By Austin Chappell
Big 12 Campus Correspondent
Every player on a football field has his friends, and he has his enemies.
The enemies can be three defensive linemen waiting to stop the run like a brick wall, or a couple of defensive backs targeting a hard hit over the middle of the field. A player's enemy can even be a referee, who can turn a career-defining touchdown into a 15-yard penalty with the flick of the wrist.
Oklahoma State's Kye Staley has a different on-field nemesis, though.
Staley, as well as thousands of other football players throughout the years, has been haunted by a career-ending injury more so than any obstacle on a football field. He suffered a brutal knee injury during fall camp of 2009 that left him with severe nerve damage and an ailing sense of confidence.
Most injuries can last anywhere from a week, to a few months, to a year, but as the 2009 season faded into the following season's fall camp, Staley still wasn't ready to play.
"I felt like all my work over my entire life was for nothing," Staley said. "I thought the world hated me, and I hated the world. My mindset was all messed up."
Being on the bench as long as Staley was can put a real damper on a player's career, especially after one with great potential.
Coming out of high school, Staley was arguably one of the best players of the 2008 recruiting class. Many considered him the best player in the state of Oklahoma after running, catching and passing Guthrie to the state championship. Some recruiting websites had Staley ranked as high as the sixth-best athlete in the entire country.
As much as it hurts to have a full season taken away due to injury, Staley knew he had nowhere to go but up. He spent the entire 2010 season rehabbing, getting his strength back and working to get back on the field.
"One of the main things I've learned is to not quit," Staley said. "It was tough coming back from that injury. I didn't believe in myself, and I felt like some of the coaches didn't believe in me either. Patience is a virtue."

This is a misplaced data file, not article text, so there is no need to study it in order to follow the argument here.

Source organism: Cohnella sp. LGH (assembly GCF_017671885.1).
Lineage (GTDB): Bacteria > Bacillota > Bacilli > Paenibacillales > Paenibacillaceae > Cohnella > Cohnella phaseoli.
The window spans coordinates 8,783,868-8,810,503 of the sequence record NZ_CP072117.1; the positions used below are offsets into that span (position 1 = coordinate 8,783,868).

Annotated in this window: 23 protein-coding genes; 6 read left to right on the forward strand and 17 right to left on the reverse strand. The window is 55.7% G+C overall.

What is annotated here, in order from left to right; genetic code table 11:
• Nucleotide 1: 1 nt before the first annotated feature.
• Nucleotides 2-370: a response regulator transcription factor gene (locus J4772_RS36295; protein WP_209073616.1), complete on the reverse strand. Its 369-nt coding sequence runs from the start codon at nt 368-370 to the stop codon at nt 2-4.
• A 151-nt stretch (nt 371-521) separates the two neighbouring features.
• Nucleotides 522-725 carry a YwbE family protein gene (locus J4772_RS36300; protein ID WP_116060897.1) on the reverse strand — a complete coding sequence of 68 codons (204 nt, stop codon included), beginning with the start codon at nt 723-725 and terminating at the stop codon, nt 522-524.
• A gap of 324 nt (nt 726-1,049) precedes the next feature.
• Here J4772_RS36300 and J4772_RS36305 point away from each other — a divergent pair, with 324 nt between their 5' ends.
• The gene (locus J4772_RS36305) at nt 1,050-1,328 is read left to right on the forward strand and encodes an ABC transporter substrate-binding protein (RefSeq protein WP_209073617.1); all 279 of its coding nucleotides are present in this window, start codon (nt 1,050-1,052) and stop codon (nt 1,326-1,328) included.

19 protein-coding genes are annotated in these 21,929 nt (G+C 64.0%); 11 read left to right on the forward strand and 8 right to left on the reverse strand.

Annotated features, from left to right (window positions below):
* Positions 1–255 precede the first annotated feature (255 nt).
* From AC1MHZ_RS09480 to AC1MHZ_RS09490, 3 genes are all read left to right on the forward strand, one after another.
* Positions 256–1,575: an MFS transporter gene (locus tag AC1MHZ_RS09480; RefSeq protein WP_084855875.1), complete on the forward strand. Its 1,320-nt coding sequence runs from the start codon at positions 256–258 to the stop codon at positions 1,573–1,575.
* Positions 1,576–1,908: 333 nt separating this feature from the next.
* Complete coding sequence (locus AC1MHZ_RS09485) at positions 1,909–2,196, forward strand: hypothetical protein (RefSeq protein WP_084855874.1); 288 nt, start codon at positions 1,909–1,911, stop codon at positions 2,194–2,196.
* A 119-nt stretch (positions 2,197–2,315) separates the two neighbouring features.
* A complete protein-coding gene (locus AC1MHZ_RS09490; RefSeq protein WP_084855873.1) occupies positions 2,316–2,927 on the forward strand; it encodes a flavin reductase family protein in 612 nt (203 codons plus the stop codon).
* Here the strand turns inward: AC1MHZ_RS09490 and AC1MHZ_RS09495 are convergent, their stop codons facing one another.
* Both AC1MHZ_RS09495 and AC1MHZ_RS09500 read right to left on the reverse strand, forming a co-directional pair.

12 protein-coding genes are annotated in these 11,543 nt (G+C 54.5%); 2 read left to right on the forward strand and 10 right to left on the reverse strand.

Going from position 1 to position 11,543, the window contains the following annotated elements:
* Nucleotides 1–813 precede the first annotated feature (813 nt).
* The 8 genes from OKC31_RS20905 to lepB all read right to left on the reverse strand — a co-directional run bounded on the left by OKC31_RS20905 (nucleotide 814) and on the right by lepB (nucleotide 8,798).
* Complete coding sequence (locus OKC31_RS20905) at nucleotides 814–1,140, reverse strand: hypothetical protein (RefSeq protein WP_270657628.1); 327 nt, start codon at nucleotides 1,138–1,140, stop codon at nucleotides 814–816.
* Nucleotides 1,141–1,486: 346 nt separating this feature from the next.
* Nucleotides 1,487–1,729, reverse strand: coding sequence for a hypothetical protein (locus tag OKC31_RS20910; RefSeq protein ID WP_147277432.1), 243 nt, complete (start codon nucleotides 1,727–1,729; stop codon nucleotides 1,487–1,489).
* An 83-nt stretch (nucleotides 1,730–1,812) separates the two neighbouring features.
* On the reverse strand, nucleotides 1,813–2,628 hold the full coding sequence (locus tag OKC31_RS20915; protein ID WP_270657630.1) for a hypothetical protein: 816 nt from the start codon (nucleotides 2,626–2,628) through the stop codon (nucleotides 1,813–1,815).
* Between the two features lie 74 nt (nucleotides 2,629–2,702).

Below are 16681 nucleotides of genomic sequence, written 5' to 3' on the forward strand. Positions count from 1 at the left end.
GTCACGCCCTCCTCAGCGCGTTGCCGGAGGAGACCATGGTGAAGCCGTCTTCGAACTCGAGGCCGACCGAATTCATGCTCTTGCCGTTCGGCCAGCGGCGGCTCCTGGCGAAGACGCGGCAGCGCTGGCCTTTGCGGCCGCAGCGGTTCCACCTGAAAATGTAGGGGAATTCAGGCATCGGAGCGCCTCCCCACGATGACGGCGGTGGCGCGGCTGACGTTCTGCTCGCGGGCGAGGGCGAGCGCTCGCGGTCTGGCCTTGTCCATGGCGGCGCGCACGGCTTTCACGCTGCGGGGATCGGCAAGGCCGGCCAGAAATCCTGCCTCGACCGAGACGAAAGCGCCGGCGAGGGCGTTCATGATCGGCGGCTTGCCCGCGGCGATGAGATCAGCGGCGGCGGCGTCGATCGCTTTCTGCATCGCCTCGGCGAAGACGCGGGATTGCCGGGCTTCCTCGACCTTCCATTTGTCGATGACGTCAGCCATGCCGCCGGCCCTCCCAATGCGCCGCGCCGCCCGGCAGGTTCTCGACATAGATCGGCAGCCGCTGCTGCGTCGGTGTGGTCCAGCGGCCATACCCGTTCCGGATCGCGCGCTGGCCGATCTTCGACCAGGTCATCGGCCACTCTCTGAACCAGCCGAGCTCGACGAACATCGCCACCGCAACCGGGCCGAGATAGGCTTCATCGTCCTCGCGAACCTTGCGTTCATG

Staley's time spent recovering not only gave him time to heal his knee, but it also allowed to him to become more comfortable in a new role with the team. Although he lead the team in rushing in Oklahoma State's 2011 spring game, Staley settled into the role of a fullback once the season began.
His new role gave him a starting job on a team that would eventually become one of OSU's greatest. He recorded his first-career catch in the second game of the 2011 season against Arizona and gradually became a bigger part of the offense throughout the year, paving the way for an offense that finished out the season ranked second in total offense.
Oklahoma State head coach Mike Gundy said Staley's success itself earned him enormous amounts of recognition, but his comeback is what makes him a special player.
"What Kye does is a special reminder of what college football really is," Gundy said. "Kye had a really difficult situation, but he worked his way back. Kye is a big part of our football team."
Staley's ability to come back from a devastating injury and contribute to the team helped OSU achieve its first Big 12 championship, first 12-win season and its first BCS bowl game victory.
While Staley's comeback in itself highlights an entire journey, one moment helped Staley know that era of his life was complete. With his family in the stands and a massive crowd watching, Staley caught a pass from Brandon Weeden and rumbled into the end zone during the 2011 homecoming game for his first career touchdown.
As illustrious as Weeden's career has been, the former Cowboy quarterback said the play will be especially memorable in his mind.
"Playing fullback is tough and you don't get many touches," Weeden said. "But for him to actually catch a touchdown and score, well I'll never forget it that's for sure."
The score ended two years of hard work, rehabilitation and the fear of never being able to play again.
Staley's comeback was complete.
"I think that's definitely a memory I will never forget," Staley said. "We got the win and we were undefeated. I'll never forget it."